This is the third installment of the thread.  For those who didn’t read the first two installments, I repeat the introduction I gave to them:

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Several people have asked about the book I’m working on this term, How Jesus Became God, in particular in relation to what I mentioned in my earlier post, how I’ve learned a lot doing my research and changed my views on important issues related to the  book.  Explaining all that is a bit complicated, and I thought one good way to do it would be to show what I had *originally* planned to do with this book when I first proposed it to a publisher maybe seven or eight years ago, and then explain how the book now will be different, both in the way I’ll set it up and in what I think now about the topic.

So for these posts I will reproduce my original book proposal.  REALIZE, please, that this is what I was ORIGINALLY planning.  In lots of ways it still makes sense, but I’ve changed it now, and to make sense of the changes, you have to see what the original looked like.  So here’s part 3 of the original proposal:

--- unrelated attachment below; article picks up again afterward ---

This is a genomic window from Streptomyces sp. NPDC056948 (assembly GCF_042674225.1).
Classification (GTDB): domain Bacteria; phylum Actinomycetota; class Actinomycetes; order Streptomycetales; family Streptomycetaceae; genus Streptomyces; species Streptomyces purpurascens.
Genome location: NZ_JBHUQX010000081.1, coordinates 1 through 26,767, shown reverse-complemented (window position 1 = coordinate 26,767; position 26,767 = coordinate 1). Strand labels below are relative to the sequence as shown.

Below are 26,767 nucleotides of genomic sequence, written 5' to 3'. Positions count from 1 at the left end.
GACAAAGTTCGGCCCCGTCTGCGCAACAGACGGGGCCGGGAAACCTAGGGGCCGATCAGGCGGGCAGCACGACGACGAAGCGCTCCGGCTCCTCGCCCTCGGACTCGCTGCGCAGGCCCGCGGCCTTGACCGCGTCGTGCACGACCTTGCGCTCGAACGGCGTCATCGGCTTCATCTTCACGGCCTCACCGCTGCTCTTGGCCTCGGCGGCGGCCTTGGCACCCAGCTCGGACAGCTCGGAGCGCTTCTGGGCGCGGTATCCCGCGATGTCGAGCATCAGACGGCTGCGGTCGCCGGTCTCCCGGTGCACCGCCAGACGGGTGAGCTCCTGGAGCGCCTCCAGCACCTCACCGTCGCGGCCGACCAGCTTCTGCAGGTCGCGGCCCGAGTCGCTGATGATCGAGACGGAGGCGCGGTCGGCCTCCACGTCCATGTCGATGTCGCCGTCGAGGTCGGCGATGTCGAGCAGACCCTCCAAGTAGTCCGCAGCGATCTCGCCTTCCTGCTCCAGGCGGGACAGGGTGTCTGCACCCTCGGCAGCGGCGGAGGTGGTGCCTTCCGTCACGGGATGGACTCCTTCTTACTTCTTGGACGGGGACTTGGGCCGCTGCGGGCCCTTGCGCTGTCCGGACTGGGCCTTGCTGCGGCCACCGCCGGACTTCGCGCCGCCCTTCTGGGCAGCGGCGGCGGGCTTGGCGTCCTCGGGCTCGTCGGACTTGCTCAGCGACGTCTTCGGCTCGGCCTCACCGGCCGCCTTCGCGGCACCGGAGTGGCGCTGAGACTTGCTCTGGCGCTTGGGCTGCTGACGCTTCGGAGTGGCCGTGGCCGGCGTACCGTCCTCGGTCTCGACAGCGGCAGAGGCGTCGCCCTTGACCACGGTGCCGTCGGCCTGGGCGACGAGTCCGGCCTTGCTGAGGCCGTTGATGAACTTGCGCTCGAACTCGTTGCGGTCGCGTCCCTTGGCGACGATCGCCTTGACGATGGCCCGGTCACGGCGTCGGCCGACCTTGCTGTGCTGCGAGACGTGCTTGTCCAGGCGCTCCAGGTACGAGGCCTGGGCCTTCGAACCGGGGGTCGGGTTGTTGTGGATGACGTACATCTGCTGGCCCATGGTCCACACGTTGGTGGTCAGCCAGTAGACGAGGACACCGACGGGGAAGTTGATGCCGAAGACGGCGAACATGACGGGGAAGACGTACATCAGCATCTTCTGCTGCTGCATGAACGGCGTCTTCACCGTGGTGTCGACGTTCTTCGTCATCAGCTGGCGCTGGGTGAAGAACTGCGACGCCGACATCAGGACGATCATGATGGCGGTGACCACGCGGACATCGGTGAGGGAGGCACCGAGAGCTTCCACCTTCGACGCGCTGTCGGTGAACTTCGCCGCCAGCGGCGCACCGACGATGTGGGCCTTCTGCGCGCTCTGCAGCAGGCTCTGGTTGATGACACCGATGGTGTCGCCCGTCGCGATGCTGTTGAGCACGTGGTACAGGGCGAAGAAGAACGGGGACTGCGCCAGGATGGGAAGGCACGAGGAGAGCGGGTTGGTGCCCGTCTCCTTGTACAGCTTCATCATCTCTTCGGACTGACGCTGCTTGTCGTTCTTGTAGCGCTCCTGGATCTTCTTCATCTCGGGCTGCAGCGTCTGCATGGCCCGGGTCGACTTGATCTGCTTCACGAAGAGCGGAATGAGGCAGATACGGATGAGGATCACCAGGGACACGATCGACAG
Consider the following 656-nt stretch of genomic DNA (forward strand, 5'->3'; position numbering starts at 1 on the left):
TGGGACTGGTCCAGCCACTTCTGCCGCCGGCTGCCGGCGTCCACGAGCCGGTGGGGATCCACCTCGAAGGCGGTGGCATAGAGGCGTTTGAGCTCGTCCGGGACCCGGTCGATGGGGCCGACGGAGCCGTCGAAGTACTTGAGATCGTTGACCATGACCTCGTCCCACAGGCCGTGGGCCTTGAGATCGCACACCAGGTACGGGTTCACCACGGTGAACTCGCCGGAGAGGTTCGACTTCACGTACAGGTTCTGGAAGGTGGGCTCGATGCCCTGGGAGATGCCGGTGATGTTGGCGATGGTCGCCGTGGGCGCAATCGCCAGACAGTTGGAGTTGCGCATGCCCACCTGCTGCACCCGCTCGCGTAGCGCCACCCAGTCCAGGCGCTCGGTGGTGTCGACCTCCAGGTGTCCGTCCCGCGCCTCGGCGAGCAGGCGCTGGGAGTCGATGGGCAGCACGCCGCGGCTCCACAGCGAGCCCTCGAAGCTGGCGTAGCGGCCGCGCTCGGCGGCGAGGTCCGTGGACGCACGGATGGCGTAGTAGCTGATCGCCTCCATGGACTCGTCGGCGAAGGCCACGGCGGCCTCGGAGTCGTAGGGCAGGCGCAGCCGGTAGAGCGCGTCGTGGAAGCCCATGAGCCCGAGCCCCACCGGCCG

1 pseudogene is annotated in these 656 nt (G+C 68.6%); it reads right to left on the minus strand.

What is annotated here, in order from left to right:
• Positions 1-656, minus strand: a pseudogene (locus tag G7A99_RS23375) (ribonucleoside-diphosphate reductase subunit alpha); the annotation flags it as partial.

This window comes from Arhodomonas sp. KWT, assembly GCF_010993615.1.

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After these five chapters I will then move to my second way of approaching the matter of the emerging high Christology among the Christians of the first four centuries.  This second approach attempts to complicate the picture by dealing with five diverging paths that led to Christological orthodoxy.  Four of these paths represent dead-ends or ways that went astray, according to the orthodox Christians whose views eventually came to be dominant in Christianity in the fourth century; the fifth way represents the path of orthodoxy (which literally means, “the right way”)

1. The Way that Denies Divinity.    Whereas most Christians of the second and third centuries came to think that Jesus was himself divine, some held to the older and arguably original view that Jesus was a human — a special human, chosen by God, but a human nonetheless.  This denial of Jesus’ divinity can be found in such groups as the Jewish-Christian Ebionites, who maintained that Jesus was a human adopted to be God’s son, but who remained, nonetheless, thoroughly human.  For these Christians, since God is One, Jesus himself cannot, along with God the Father, be divine.  This view was routed by proto-orthodox Christians who insisted that salvation itself depends on the notion that in Christ, God had become a man.

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2020-04-03T18:49:51-04:00February 3rd, 2013|Book Discussions, Early Christian Doctrine|

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